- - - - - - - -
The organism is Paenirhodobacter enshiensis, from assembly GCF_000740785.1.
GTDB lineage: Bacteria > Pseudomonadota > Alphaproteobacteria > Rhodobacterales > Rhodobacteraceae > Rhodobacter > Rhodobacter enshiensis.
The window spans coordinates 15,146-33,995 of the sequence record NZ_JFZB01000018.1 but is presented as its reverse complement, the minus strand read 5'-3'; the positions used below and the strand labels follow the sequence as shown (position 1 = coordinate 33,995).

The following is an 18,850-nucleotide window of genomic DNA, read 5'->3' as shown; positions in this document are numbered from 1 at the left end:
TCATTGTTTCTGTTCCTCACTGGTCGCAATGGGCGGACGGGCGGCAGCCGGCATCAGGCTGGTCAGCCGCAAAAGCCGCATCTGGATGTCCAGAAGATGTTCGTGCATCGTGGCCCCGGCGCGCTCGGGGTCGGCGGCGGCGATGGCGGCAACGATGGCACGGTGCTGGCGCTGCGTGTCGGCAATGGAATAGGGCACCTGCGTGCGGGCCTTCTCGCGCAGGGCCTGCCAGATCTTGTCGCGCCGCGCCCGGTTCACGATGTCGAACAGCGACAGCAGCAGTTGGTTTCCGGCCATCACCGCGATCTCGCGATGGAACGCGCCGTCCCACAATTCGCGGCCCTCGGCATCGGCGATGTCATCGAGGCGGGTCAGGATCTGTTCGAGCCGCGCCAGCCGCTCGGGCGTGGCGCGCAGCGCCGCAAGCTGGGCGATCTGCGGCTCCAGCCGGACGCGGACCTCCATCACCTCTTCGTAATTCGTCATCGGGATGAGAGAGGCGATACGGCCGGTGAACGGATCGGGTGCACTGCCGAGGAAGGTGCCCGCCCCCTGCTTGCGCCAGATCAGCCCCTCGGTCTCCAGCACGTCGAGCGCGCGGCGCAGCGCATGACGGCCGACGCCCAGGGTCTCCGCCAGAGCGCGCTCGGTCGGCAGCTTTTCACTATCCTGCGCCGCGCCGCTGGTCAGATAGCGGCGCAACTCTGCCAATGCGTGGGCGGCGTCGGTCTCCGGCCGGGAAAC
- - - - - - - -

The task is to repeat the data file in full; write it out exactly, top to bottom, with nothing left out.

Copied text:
The organism is Paenirhodobacter enshiensis, from assembly GCF_000740785.1.
GTDB lineage: Bacteria > Pseudomonadota > Alphaproteobacteria > Rhodobacterales > Rhodobacteraceae > Rhodobacter > Rhodobacter enshiensis.
The window spans coordinates 15,146-33,995 of the sequence record NZ_JFZB01000018.1 but is presented as its reverse complement, the minus strand read 5'-3'; the positions used below and the strand labels follow the sequence as shown (position 1 = coordinate 33,995).

The following is an 18,850-nucleotide window of genomic DNA, read 5'->3' as shown; positions in this document are numbered from 1 at the left end:
TCATTGTTTCTGTTCCTCACTGGTCGCAATGGGCGGACGGGCGGCAGCCGGCATCAGGCTGGTCAGCCGCAAAAGCCGCATCTGGATGTCCAGAAGATGTTCGTGCATCGTGGCCCCGGCGCGCTCGGGGTCGGCGGCGGCGATGGCGGCAACGATGGCACGGTGCTGGCGCTGCGTGTCGGCAATGGAATAGGGCACCTGCGTGCGGGCCTTCTCGCGCAGGGCCTGCCAGATCTTGTCGCGCCGCGCCCGGTTCACGATGTCGAACAGCGACAGCAGCAGTTGGTTTCCGGCCATCACCGCGATCTCGCGATGGAACGCGCCGTCCCACAATTCGCGGCCCTCGGCATCGGCGATGTCATCGAGGCGGGTCAGGATCTGTTCGAGCCGCGCCAGCCGCTCGGGCGTGGCGCGCAGCGCCGCAAGCTGGGCGATCTGCGGCTCCAGCCGGACGCGGACCTCCATCACCTCTTCGTAATTCGTCATCGGGATGAGAGAGGCGATACGGCCGGTGAACGGATCGGGTGCACTGCCGAGGAAGGTGCCCGCCCCCTGCTTGCGCCAGATCAGCCCCTCGGTCTCCAGCACGTCGAGCGCGCGGCGCAGCGCATGACGGCCGACGCCCAGGGTCTCCGCCAGAGCGCGCTCGGTCGGCAGCTTTTCACTATCCTGCGCCGCGCCGCTGGTCAGATAGCGGCGCAACTCTGCCAATGCGTGGGCGGCGTCGGTCTCCGGCCGGGAAAC